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Greece, the Euro and the Sovereign Debt Crisis

Bloomberg Press,

15 min read
10 take-aways
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A Greek tragedy: Could the country that gave democracy to the world bring down the global financial system?

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For a relatively small country, Greece has made outsized contributions to the world: mythic legends and heroes, great art and architecture, illuminating philosophers and thinkers, and the very word “democracy.” Yet the nation that invented the Greek tragedy is living its own version of one today, dealing with fatal flaws that threaten to spread its suffering to the rest of Europe and beyond. Journalist Matthew Lynn dissects the origins of Greece’s debt crisis and relates how the dream of a united Europe has led to what he predicts is the euro’s imminent downfall. His dry, witty, clever writing style provides some relief around the all-too-real events he recounts and the dramatic prospects he predicts. getAbstract recommends this modern-day tale of unfolding human tragedy that’s going to need a deus ex machina to bring catharsis and resolution.


United They Stood, Divided They Fell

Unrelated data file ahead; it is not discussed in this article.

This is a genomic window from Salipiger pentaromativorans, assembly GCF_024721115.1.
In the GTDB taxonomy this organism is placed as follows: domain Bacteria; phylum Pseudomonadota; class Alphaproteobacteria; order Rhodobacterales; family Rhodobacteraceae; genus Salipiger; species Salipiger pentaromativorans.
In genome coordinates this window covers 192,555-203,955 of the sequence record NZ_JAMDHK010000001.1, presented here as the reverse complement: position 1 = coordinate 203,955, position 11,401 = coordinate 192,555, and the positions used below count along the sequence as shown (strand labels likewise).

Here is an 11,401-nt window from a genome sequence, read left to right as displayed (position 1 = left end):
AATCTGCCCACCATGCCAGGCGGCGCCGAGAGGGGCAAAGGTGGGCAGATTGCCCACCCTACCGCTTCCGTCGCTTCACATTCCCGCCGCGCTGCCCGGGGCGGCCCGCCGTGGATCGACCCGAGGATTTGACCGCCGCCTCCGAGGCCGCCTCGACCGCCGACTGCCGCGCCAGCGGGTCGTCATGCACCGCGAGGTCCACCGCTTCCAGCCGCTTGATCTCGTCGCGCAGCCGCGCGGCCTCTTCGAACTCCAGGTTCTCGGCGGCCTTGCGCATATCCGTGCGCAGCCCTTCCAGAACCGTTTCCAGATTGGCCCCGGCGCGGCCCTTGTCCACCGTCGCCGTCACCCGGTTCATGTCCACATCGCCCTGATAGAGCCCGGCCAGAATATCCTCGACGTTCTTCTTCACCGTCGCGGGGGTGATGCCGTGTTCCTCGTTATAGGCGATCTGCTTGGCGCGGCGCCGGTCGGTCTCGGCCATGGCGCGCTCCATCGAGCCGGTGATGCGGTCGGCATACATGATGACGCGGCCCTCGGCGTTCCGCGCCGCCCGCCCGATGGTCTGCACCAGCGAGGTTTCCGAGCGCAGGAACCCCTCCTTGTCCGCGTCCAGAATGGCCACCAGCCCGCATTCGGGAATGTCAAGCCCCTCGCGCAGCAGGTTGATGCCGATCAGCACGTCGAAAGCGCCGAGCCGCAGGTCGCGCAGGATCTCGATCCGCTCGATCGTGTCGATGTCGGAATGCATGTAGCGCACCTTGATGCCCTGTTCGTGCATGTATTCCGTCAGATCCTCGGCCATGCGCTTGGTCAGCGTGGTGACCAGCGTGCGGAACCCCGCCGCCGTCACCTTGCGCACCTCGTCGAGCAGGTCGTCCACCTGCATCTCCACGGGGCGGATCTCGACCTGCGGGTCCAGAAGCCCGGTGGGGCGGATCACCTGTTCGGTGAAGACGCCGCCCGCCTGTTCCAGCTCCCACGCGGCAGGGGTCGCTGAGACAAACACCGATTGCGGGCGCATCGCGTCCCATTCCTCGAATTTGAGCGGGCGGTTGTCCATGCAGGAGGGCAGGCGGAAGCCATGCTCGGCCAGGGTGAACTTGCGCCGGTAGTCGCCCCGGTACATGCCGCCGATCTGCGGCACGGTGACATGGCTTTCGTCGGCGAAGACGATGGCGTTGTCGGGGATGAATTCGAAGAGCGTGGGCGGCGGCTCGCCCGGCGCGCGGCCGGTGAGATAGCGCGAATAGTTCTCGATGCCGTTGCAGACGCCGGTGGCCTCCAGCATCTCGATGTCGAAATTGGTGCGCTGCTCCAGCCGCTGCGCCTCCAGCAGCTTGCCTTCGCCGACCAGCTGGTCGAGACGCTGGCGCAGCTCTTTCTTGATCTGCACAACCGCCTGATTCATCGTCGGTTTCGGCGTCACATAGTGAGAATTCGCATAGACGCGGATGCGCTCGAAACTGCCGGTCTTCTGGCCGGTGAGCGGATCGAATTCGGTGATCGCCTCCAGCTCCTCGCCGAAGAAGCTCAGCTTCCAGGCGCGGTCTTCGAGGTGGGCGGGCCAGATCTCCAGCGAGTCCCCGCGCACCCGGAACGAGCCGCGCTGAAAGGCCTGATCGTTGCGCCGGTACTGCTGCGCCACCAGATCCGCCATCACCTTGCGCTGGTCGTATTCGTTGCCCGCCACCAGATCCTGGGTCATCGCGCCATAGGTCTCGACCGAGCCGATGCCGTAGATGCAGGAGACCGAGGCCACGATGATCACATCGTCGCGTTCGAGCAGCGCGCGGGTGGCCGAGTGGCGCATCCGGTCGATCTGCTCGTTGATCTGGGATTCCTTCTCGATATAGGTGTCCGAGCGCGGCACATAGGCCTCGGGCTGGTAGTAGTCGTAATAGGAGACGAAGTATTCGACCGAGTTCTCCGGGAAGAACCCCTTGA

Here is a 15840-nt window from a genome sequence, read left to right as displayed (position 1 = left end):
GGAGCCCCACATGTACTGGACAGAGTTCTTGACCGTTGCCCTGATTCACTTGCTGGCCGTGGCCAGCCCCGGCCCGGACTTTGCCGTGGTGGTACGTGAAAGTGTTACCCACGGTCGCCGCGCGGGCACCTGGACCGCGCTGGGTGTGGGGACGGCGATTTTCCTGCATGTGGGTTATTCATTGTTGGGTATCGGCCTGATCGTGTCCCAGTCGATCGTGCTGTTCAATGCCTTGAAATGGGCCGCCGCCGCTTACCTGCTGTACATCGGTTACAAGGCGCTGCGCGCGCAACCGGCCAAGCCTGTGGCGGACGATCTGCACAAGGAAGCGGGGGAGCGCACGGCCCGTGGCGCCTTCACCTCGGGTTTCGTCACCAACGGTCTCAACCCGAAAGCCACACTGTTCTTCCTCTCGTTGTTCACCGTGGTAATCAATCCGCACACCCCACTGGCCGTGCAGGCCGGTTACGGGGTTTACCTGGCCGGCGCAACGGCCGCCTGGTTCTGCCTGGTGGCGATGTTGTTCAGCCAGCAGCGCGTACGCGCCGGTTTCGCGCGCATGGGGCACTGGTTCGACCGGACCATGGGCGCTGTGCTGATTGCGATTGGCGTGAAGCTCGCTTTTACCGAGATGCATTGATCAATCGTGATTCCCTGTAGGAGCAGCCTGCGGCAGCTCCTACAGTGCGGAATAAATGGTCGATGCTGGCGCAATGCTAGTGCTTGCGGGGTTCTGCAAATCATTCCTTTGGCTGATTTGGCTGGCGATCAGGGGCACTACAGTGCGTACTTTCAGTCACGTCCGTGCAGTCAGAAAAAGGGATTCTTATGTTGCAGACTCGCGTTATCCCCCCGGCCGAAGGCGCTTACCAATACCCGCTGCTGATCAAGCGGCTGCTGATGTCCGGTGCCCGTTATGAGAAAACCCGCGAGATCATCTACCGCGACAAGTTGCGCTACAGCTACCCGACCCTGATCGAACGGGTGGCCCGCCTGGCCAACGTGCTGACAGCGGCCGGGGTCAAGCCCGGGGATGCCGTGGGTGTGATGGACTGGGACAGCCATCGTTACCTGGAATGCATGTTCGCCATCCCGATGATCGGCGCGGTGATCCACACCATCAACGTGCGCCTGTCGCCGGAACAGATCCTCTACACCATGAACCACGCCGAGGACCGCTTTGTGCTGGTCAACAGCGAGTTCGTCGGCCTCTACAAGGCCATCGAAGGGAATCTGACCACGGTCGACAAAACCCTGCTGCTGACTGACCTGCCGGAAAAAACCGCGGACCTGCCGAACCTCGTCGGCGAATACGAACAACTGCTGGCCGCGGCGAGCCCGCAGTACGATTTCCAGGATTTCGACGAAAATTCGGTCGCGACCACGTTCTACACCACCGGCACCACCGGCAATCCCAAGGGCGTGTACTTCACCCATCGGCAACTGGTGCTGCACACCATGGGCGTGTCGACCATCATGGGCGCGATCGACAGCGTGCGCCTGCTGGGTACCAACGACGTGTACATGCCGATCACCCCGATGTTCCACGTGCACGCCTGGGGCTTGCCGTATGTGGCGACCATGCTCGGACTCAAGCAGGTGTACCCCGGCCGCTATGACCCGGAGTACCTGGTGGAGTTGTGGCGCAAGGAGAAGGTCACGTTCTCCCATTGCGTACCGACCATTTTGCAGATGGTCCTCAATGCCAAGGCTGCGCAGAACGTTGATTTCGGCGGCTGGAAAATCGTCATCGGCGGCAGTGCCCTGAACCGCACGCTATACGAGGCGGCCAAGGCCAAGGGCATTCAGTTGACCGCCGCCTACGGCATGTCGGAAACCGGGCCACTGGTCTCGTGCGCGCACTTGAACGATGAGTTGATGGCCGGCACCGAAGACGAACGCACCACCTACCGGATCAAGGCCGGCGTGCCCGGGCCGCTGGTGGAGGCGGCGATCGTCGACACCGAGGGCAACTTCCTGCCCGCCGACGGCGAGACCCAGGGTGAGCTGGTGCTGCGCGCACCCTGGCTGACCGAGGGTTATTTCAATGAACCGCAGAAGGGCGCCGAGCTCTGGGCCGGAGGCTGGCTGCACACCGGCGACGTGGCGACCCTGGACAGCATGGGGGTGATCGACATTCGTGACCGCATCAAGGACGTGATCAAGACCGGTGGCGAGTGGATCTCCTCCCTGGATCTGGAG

In May 2010, thousands of Greeks took to the streets to protest the draconian austerity measures Greece’s economic collapse had forced their massively indebted government to adopt. But the real cause of the Greek fall had its roots in the country’s enthusiastic accession to the euro and European Monetary Union (EMU) a decade earlier.

The idea of uniting the nations of Europe politically and financially dates back many years: Napoleon Bonaparte, Victor Hugo and Winston Churchill all advocated continental monetary union. Certainly, economic justification for creating a common currency existed; much of Europe’s trade was intraregional, and unpredictable national currencies placed undue price risk on manufacturers and exporters. Politically, the need to prevent another major war like the ones that engulfed Europe during the 20th century presented a major impetus for union. The 1970s and 1980s saw a few attempts at economic coordination: The Snake and the European Monetary System (EMS) were foreign exchange mechanisms that attempted to keep European currencies within predetermined trading values. But each format failed when individual...

About the Author

Matthew Lynn is a financial journalist and columnist for Bloomberg TV and Bloomberg News. He wrote the Death Force military thriller series.

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    D. B. 1 decade ago
    I found this summary a good read to educate me on the history of the Euro and the problems embedded in Greece. Since Greece and now Italy are making headlines almost every day, I would recommend this abstract.

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